This recall involves boy’s hooded sweatshirts style B639BC in colors black, chocolate and charcoal. The velour sweatshirts were sold in sizes S, M, L, or XL and have the name “Beverly Hills Polo Club” on the hangtag and on the center back neck.
Consumers should immediately remove the drawstrings from the sweatshirts to eliminate the hazard, or return the garment any Burlington Coat Factory store for a full refund.
Consumers can also contact Fashion Options at 212.947.2223 between 8:30am and 5:30pm ET Monday through Friday or visit www.fashionoptions.com .
STORK CRAFT CRIBS
Stork Craft Manufacturing Inc. is recalling Stork Craft drop-side cribs and Stork Craft drop-side cribs with the Fisher-Price logo sold nationwide and in Canada from January 1993 to October 2009. The cribs’ drop-side plastic hardware can break, deform, or parts can become missing. In addition, the drop-side can be installed upside-down, which can result in broken or disengaged plastic parts. All of these problems can cause the drop-side to detach in one or more corners.
This recall includes Stork Craft cribs with manufacturing and distribution dates between January 1993 and October 2009. This recall also includes Stork Craft cribs with the Fisher-Price logo that have manufacturing dates between October 1997 and December 2004. The manufacture date, model number, crib name, country of origin, and the firm’s name, address, and contact information are located on the assembly instruction sheet attached to the mattress support board.
Consumers should contact Stork Craft at 877.274.0277 anytime to receive a free repair kit or visit www.storkcraft.com .
The Thundering Herd went to El Paso, hoping to end the regular season on a good note.
But UTEP had other plans.
The Miners came ready to play in a 52-21 walloping of the Thundering Herd.
Trevor Vittatoe had a magnificent game, throwing for over 500 yards and five touchdowns.
The Herd was only down by six points at halftime, but the Miners came out on fire in the second half, outscoring Marshall by 25 points.
This game marks the end of the regular season for the Herd.
They will find out about any bowl game invitations in the coming weeks.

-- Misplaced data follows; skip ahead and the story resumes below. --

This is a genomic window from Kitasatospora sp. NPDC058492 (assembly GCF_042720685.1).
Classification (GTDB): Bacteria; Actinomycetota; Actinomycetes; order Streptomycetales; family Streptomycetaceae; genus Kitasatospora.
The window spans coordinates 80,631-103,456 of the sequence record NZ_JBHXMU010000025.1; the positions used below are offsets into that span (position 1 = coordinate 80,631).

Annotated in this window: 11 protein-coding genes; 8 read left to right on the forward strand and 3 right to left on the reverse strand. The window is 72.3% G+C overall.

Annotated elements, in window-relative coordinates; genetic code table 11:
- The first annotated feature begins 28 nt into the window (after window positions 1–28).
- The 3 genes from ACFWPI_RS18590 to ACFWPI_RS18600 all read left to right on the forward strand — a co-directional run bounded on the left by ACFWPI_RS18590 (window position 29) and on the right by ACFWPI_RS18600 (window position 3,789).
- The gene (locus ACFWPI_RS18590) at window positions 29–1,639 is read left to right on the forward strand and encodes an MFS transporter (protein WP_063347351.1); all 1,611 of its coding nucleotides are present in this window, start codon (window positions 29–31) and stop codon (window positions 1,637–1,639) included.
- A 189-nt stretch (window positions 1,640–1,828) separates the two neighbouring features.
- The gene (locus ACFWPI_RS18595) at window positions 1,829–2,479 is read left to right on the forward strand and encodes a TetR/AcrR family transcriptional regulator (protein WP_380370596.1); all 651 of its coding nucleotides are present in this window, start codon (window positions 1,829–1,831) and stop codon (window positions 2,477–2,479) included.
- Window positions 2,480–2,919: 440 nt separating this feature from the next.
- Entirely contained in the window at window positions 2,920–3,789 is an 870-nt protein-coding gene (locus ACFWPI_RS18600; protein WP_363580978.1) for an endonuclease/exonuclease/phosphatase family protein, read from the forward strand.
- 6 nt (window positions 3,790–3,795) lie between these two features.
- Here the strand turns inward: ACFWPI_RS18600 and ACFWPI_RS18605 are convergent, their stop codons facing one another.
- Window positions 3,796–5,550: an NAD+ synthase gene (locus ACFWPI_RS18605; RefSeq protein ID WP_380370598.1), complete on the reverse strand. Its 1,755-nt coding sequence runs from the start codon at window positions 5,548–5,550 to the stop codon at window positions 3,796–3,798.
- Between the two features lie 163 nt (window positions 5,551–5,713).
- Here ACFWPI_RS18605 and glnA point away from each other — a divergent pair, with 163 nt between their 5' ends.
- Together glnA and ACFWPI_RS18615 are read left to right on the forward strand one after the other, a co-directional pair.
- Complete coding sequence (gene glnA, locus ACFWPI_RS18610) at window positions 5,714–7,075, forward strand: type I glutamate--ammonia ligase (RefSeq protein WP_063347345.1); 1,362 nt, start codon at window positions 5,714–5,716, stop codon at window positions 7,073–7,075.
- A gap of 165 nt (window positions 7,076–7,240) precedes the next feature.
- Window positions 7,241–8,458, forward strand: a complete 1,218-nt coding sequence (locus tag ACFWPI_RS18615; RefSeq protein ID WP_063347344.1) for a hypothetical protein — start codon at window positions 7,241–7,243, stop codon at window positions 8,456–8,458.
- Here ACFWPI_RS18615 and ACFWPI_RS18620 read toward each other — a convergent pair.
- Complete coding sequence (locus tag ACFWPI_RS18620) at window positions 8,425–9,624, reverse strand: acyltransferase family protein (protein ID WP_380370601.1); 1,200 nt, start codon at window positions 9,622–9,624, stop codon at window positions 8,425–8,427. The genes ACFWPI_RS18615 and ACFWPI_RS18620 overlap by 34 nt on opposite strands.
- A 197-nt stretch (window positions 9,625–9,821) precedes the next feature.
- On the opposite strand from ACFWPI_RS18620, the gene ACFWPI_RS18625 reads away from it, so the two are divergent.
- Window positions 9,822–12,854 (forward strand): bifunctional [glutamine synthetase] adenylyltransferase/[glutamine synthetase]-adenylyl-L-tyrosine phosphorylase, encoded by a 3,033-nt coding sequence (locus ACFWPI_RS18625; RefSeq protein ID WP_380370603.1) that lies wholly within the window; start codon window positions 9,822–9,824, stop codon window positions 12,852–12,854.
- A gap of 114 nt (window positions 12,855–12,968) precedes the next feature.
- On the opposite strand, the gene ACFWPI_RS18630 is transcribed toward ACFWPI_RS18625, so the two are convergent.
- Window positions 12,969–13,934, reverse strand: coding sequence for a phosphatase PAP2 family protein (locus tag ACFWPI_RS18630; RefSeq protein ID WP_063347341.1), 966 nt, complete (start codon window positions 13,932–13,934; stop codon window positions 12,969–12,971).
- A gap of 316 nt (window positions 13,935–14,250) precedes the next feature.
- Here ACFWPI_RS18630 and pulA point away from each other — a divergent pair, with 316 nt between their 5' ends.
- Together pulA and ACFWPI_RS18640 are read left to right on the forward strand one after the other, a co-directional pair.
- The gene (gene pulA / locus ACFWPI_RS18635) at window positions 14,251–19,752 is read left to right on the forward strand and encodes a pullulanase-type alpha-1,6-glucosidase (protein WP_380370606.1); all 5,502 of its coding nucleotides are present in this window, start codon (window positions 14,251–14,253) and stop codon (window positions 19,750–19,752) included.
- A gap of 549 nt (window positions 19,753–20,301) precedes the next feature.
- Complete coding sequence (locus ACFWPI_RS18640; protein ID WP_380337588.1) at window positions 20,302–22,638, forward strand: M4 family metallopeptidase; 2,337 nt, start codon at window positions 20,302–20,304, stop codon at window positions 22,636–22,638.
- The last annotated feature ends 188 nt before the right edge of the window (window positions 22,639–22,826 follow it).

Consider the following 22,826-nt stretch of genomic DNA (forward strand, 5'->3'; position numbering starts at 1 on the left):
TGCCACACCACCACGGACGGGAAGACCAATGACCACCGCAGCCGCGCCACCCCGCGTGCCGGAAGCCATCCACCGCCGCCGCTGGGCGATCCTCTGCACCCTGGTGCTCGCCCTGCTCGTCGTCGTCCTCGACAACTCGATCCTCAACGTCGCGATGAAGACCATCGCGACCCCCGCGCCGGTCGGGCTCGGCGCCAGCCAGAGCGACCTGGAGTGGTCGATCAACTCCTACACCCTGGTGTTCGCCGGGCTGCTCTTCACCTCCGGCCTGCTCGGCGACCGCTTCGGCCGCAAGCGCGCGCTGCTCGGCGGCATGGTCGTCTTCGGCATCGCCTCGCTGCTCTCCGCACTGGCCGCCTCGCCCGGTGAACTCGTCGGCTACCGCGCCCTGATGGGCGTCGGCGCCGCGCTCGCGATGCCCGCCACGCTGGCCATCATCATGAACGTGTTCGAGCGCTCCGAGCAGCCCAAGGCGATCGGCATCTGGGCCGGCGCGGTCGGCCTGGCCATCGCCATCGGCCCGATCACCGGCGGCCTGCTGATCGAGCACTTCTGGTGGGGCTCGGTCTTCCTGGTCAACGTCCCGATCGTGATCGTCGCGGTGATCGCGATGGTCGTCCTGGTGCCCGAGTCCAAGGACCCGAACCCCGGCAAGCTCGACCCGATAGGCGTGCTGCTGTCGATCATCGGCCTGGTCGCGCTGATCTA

West Virginia public health officials report that 558 physicians, hospitals and clinics have signed up for the H1N1 vaccine, and many are still awaiting shipments.
Part of the problem is the vaccine is first heading to high-risk segments of the population, and in many instances there simply is not enough to go around.
State officials are attempting to organize a mass distribution of the vaccine at the start of 2010.
The Department of Health and Human Resources reports the virus is now widespread throughout West Virginia. Roughly 13,000 cases of influenza-like illnesses have been reported.
Well, pardon my saying so, but I don’t want them. I don’t want to pay less. If anything, I’d rather pay a little more.
Crazy talk, I know. Where is this coming from? Well, it began with some reading I’ve been doing about the trade-offs we make for ultra-cheap goods—the child workers in Bangladesh who sew our clothes and brush their teeth with ash since they can’t afford toothpaste, the oceanic dead zones that come with $5 factory-farmed salmon filets. They’re the sorts of stories that make a person think that buying carts full of cheap stuff—ensuring the production of even more cheap stuff—shouldn’t be the social goal we’ve made it out to be.
Now, I do realize it’s an odd time to lobby for higher prices. We’re coming off the worst recession in a quarter century. One in ten Americans is out of work and plenty of people feel like they need low prices to be able to buy anything at all.
But I also realize that part of what got us here was overspending, and that that overspending was fostered by a shopping culture that uses cheap goods to hook people on feeling like they’re winning at something. As a country, we held nearly $1 trillion in credit-card debt this time last year—about the same as the value of all the goods and services produced in South Korea annually. We’ve bought so much stuff that we’ve struggled to find places to fit it all. The U.S. went from having 300 million square feet of self-storage space in 1984 to 2.4 billion square feet in 2008, according to the Self Storage Association, a 700% surge. By 2005, one in five new houses came with three garage bays—the third, real-estate agents explained, to store all the “toys.“